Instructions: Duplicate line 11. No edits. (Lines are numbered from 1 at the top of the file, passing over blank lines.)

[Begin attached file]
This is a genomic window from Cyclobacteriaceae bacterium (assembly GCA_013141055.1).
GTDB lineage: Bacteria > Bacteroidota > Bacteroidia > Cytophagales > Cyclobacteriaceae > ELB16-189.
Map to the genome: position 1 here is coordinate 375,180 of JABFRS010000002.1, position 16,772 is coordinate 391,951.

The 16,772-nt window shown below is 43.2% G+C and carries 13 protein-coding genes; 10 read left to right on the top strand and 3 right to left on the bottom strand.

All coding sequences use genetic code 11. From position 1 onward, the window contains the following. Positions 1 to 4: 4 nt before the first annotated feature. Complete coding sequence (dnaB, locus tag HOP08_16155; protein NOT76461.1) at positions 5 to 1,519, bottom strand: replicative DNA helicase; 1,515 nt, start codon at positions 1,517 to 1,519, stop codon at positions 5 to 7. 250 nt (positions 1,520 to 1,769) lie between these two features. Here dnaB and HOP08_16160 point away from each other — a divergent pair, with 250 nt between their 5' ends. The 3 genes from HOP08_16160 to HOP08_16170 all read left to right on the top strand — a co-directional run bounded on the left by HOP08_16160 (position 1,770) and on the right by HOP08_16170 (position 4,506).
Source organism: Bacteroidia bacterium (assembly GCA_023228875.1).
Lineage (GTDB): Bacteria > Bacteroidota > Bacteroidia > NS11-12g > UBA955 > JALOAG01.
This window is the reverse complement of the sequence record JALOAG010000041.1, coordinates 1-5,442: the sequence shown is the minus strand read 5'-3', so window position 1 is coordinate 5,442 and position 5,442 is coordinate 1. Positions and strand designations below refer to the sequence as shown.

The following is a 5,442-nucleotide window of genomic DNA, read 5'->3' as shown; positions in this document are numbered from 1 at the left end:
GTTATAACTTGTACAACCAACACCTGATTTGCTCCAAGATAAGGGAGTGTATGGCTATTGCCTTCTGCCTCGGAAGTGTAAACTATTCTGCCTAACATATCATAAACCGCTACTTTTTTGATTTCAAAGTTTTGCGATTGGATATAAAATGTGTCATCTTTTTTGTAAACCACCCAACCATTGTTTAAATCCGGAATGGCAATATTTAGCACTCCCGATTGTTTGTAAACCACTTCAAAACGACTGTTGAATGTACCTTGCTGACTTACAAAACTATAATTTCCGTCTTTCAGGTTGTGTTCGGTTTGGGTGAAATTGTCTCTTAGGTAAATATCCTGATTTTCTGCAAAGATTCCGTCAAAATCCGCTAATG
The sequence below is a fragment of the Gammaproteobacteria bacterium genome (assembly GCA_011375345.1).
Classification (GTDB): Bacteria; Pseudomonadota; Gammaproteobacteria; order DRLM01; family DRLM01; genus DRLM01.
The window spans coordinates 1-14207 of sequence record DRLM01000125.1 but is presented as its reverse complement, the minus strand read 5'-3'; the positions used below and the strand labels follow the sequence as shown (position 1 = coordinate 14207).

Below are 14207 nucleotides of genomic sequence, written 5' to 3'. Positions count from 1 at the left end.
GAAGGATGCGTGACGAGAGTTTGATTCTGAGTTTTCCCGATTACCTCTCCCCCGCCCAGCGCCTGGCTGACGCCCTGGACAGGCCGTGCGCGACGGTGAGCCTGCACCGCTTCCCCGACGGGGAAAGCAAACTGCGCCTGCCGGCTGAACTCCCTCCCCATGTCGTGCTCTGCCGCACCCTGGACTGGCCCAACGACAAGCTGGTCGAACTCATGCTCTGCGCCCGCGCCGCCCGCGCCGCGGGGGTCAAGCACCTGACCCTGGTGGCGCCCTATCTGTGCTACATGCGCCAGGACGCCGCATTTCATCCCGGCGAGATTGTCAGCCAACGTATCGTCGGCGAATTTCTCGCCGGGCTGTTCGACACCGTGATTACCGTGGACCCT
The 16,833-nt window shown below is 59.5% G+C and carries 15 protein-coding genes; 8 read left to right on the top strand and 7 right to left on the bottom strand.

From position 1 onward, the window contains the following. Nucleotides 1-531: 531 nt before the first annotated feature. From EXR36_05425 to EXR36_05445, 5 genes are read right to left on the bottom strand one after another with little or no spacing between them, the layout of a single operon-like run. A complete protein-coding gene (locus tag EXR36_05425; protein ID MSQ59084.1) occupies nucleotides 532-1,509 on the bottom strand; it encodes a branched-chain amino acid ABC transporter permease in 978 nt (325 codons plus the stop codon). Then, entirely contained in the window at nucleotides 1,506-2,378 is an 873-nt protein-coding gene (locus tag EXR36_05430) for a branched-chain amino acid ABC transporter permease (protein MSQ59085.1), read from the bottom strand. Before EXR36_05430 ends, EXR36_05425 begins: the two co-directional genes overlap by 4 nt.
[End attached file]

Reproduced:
The sequence below is a fragment of the Gammaproteobacteria bacterium genome (assembly GCA_011375345.1).